I’ve got a pretty good handle on happy. I’m good at choosing it, I’m good at chasing it, I’m good at cherishing it.
The trick is, I choose to be happy by allowing myself moments to be sad.
When something happens, I do pick myself up but I also allow the space to fall apart.
(At least) Once a year, for nine years, I’ve given myself a day to really sink in, and be sad about my mom.
And yesterday was that day.
I thought about all the things she’d missed this last year. All the big moments I didn’t get to share with her. All the myriad of ways that I miss her.
I just let it all wash over me, I held nothing back.
It was hard, and it was good.
I really believe that you can only be strong for so long before you crumble, but if I allow the space for it I can still have some control over when and where I fall, so I’m not blindsided or shaken to hard.
(I’ve crumbled before in public and as much as your body craves a good cry, it’s just not the same when part of you is self-conscious. You need to be able to really release it all, and that’s something that is just too intense for a simple stranger to witness.)
Back to yesterday.
I was sitting on the couch when I first started to cry, and my sweet husband (realizing that it was the anniversary of my mom’s death) didn’t try to fix it. (Don’t try to fix it.) He kissed me and smiled a little, but he didn’t attempt to pull me out, he just stepped aside and gave me the space.
When he kissed our daughter goodbye I did overhear him whisper, “Take care of your mama today, ok?”
Sweetest man alive, this one.
You know what’s beautiful?
I was sitting there with my coffee, letting wave after wave of sadness wash over me when my daughter, who is only four, wrapped her sweet arms around my neck, pulled my face up close to her’s and said, “I’m so sorry your parents are in heaven, I got you.”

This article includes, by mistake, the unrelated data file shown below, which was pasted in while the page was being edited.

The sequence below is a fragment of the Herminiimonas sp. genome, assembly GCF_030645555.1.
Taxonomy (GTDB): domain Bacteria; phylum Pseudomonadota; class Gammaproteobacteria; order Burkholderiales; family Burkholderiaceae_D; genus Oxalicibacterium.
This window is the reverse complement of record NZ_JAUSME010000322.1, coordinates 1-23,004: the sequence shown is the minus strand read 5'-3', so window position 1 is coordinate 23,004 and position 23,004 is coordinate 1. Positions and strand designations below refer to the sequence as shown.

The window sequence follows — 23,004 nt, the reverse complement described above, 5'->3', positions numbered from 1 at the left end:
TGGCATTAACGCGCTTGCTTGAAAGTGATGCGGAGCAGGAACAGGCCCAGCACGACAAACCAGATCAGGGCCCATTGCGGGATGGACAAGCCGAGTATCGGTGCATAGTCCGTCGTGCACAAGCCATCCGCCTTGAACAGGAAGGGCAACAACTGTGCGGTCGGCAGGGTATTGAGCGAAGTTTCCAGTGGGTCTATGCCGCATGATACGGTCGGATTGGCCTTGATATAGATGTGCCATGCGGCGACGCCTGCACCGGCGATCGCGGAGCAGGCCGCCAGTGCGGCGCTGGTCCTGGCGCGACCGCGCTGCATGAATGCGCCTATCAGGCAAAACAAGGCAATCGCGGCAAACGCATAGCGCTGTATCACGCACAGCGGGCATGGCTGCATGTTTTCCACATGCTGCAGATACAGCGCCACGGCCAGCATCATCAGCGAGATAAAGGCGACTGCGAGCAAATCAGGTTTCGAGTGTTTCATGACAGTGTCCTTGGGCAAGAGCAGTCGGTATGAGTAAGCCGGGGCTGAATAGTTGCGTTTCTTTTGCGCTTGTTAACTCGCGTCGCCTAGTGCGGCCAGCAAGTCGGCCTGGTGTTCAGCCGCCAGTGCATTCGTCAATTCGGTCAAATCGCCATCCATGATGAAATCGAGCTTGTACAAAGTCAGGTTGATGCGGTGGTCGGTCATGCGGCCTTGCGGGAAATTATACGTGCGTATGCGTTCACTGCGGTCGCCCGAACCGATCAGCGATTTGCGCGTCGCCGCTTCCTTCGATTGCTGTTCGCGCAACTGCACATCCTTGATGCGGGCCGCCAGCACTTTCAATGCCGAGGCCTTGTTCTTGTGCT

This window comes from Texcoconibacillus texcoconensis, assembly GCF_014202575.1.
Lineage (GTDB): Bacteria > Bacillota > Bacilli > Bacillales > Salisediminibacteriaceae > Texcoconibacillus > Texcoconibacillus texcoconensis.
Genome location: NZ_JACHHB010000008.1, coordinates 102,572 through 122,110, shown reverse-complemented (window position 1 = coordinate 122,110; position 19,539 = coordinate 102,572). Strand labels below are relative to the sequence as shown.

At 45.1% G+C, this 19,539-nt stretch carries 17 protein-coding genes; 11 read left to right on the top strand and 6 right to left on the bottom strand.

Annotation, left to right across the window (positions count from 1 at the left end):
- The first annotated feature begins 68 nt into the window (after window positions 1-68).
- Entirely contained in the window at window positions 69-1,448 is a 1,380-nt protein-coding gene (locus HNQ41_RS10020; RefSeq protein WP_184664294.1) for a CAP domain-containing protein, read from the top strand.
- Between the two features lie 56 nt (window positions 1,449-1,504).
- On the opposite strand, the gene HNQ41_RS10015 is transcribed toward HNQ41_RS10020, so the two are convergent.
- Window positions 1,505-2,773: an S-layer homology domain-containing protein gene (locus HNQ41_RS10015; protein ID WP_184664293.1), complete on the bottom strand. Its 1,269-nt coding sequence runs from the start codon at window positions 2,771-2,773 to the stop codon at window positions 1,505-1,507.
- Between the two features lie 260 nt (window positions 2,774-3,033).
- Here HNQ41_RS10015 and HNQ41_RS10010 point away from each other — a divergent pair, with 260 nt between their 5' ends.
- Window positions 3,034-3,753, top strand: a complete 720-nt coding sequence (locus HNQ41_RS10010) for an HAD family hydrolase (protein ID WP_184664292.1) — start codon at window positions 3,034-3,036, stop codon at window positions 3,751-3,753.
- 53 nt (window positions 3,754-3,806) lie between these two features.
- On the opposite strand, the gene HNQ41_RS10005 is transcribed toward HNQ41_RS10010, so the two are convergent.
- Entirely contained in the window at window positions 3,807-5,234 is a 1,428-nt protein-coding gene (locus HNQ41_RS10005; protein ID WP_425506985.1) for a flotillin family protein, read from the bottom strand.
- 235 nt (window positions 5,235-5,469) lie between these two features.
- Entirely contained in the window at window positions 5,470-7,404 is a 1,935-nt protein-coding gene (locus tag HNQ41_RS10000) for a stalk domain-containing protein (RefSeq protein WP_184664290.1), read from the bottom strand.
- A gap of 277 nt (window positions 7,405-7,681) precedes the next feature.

All I wanted was to have my beautiful, blond haired, blue-eyed, vibrant mother offer me comfort, and instead God gave me my blond haired, blue-eyed, sparkly daughter.
Comforted by the girl that I mother while I morned the woman who mothered me.
There’s something so precious about that.
My sadness didn’t last long. Eventually I worked out, made meals. Adam and I even went on a group date with three other couples to dinner and a ballgame.
It wasn’t all day, it didn’t need to be. I wasn’t drowning in it.
Crying, for me, isn’t a bad thing. It’s good for my soul.
To let out the anger, sadness, longing.
It doesn’t steal any of my joy, actually I believe that in a lot of ways it enhances it. Yin and Yang and all that jazz.
A Time for Everything
3 For everything there is a season, and a time for every matter under heaven: a time to be born, and a time to die. . .a time to break down, and a time to build up; a time to weep, and a time to laugh; a time to mourn, and a time to dance;” (Ecclesiastes 3)
Yesterday I broke down.
Today I’m back to the dance.
And I have my sweet little girl to thank for being my witness. Like her father, she too didn’t try to fix anything for me yesterday, and yet somehow she does.
She, her brother, her father. They are my happy thoughts and today I focus on that. All my reason to dance.
Thank you for comforting me yesterday. You are a good friend, and the joy of my life. I’ll never forget it.
“Oh, baby baby it’s a wild world. And I’ll always remember you like a child girl.”